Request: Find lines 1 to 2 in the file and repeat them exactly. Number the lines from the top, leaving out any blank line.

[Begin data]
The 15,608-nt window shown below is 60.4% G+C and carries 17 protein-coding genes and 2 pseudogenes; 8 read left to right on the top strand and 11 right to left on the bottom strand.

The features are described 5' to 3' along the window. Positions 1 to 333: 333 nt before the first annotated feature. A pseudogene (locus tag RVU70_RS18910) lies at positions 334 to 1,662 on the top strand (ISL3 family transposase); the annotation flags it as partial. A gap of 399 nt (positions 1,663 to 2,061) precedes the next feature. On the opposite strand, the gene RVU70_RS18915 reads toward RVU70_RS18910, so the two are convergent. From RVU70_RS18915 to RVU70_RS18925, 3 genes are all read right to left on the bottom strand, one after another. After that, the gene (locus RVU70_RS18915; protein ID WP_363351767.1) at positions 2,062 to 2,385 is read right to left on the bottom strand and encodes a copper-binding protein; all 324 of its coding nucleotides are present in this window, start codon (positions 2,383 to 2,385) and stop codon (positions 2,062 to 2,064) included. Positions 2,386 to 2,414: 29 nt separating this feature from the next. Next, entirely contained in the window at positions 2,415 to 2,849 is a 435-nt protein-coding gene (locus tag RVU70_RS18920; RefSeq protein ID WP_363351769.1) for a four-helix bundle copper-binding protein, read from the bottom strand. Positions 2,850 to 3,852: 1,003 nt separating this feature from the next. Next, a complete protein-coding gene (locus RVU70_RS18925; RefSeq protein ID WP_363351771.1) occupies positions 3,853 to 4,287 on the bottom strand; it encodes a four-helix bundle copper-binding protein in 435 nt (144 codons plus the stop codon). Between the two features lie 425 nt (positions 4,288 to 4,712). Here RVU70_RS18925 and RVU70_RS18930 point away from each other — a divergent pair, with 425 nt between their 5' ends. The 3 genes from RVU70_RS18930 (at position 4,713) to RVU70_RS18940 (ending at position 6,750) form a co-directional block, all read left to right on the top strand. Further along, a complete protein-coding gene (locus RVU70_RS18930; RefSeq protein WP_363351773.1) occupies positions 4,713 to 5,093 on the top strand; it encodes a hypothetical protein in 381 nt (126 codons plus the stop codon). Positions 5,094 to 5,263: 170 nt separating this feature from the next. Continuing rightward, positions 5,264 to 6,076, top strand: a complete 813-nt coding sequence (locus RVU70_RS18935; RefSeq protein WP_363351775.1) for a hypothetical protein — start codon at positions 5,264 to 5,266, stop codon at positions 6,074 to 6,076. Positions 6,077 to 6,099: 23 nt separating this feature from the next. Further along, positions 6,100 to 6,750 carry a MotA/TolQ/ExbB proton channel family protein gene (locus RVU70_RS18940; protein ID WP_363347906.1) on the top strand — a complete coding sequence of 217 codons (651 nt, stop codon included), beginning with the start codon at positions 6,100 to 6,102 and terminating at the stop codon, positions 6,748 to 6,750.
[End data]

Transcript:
The 15,608-nt window shown below is 60.4% G+C and carries 17 protein-coding genes and 2 pseudogenes; 8 read left to right on the top strand and 11 right to left on the bottom strand.

The features are described 5' to 3' along the window. Positions 1 to 333: 333 nt before the first annotated feature. A pseudogene (locus tag RVU70_RS18910) lies at positions 334 to 1,662 on the top strand (ISL3 family transposase); the annotation flags it as partial. A gap of 399 nt (positions 1,663 to 2,061) precedes the next feature. On the opposite strand, the gene RVU70_RS18915 reads toward RVU70_RS18910, so the two are convergent. From RVU70_RS18915 to RVU70_RS18925, 3 genes are all read right to left on the bottom strand, one after another. After that, the gene (locus RVU70_RS18915; protein ID WP_363351767.1) at positions 2,062 to 2,385 is read right to left on the bottom strand and encodes a copper-binding protein; all 324 of its coding nucleotides are present in this window, start codon (positions 2,383 to 2,385) and stop codon (positions 2,062 to 2,064) included. Positions 2,386 to 2,414: 29 nt separating this feature from the next. Next, entirely contained in the window at positions 2,415 to 2,849 is a 435-nt protein-coding gene (locus tag RVU70_RS18920; RefSeq protein ID WP_363351769.1) for a four-helix bundle copper-binding protein, read from the bottom strand. Positions 2,850 to 3,852: 1,003 nt separating this feature from the next. Next, a complete protein-coding gene (locus RVU70_RS18925; RefSeq protein ID WP_363351771.1) occupies positions 3,853 to 4,287 on the bottom strand; it encodes a four-helix bundle copper-binding protein in 435 nt (144 codons plus the stop codon). Between the two features lie 425 nt (positions 4,288 to 4,712). Here RVU70_RS18925 and RVU70_RS18930 point away from each other — a divergent pair, with 425 nt between their 5' ends. The 3 genes from RVU70_RS18930 (at position 4,713) to RVU70_RS18940 (ending at position 6,750) form a co-directional block, all read left to right on the top strand. Further along, a complete protein-coding gene (locus RVU70_RS18930; RefSeq protein WP_363351773.1) occupies positions 4,713 to 5,093 on the top strand; it encodes a hypothetical protein in 381 nt (126 codons plus the stop codon). Positions 5,094 to 5,263: 170 nt separating this feature from the next. Continuing rightward, positions 5,264 to 6,076, top strand: a complete 813-nt coding sequence (locus RVU70_RS18935; RefSeq protein WP_363351775.1) for a hypothetical protein — start codon at positions 5,264 to 5,266, stop codon at positions 6,074 to 6,076. Positions 6,077 to 6,099: 23 nt separating this feature from the next. Further along, positions 6,100 to 6,750 carry a MotA/TolQ/ExbB proton channel family protein gene (locus RVU70_RS18940; protein ID WP_363347906.1) on the top strand — a complete coding sequence of 217 codons (651 nt, stop codon included), beginning with the start codon at positions 6,100 to 6,102 and terminating at the stop codon, positions 6,748 to 6,750.